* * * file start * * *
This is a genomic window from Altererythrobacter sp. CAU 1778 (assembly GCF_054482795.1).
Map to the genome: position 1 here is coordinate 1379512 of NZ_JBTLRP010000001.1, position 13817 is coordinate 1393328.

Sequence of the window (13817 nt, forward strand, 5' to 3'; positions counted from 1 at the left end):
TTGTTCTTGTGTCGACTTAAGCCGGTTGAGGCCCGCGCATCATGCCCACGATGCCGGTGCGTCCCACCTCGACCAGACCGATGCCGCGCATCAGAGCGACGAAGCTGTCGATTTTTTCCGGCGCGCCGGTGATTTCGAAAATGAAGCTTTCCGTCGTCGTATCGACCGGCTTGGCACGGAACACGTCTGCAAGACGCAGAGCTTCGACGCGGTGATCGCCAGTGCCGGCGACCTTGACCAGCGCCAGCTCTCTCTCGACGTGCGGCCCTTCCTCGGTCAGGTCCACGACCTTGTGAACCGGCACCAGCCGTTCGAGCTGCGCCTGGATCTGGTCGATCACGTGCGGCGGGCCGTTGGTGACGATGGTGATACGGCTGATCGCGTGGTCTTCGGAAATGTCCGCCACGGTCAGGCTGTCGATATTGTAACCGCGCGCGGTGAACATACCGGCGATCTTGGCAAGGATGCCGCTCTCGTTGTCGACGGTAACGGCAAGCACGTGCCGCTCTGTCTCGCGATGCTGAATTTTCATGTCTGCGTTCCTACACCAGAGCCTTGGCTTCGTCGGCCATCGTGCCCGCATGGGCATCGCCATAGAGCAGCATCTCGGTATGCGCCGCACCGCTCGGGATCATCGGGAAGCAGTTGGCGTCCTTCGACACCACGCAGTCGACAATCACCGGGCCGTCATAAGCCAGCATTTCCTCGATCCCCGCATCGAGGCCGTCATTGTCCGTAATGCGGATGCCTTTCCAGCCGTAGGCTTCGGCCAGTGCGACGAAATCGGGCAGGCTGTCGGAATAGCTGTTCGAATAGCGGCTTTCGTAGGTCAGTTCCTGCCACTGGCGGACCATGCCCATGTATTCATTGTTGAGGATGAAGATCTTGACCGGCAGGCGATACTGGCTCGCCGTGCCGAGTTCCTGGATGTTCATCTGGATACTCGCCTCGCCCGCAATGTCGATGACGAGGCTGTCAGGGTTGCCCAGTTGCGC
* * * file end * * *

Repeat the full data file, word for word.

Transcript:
This is a genomic window from Altererythrobacter sp. CAU 1778 (assembly GCF_054482795.1).
Map to the genome: position 1 here is coordinate 1379512 of NZ_JBTLRP010000001.1, position 13817 is coordinate 1393328.

Sequence of the window (13817 nt, forward strand, 5' to 3'; positions counted from 1 at the left end):
TTGTTCTTGTGTCGACTTAAGCCGGTTGAGGCCCGCGCATCATGCCCACGATGCCGGTGCGTCCCACCTCGACCAGACCGATGCCGCGCATCAGAGCGACGAAGCTGTCGATTTTTTCCGGCGCGCCGGTGATTTCGAAAATGAAGCTTTCCGTCGTCGTATCGACCGGCTTGGCACGGAACACGTCTGCAAGACGCAGAGCTTCGACGCGGTGATCGCCAGTGCCGGCGACCTTGACCAGCGCCAGCTCTCTCTCGACGTGCGGCCCTTCCTCGGTCAGGTCCACGACCTTGTGAACCGGCACCAGCCGTTCGAGCTGCGCCTGGATCTGGTCGATCACGTGCGGCGGGCCGTTGGTGACGATGGTGATACGGCTGATCGCGTGGTCTTCGGAAATGTCCGCCACGGTCAGGCTGTCGATATTGTAACCGCGCGCGGTGAACATACCGGCGATCTTGGCAAGGATGCCGCTCTCGTTGTCGACGGTAACGGCAAGCACGTGCCGCTCTGTCTCGCGATGCTGAATTTTCATGTCTGCGTTCCTACACCAGAGCCTTGGCTTCGTCGGCCATCGTGCCCGCATGGGCATCGCCATAGAGCAGCATCTCGGTATGCGCCGCACCGCTCGGGATCATCGGGAAGCAGTTGGCGTCCTTCGACACCACGCAGTCGACAATCACCGGGCCGTCATAAGCCAGCATTTCCTCGATCCCCGCATCGAGGCCGTCATTGTCCGTAATGCGGATGCCTTTCCAGCCGTAGGCTTCGGCCAGTGCGACGAAATCGGGCAGGCTGTCGGAATAGCTGTTCGAATAGCGGCTTTCGTAGGTCAGTTCCTGCCACTGGCGGACCATGCCCATGTATTCATTGTTGAGGATGAAGATCTTGACCGGCAGGCGATACTGGCTCGCCGTGCCGAGTTCCTGGATGTTCATCTGGATACTCGCCTCGCCCGCAATGTCGATGACGAGGCTGTCAGGGTTGCCCAGTTGCGC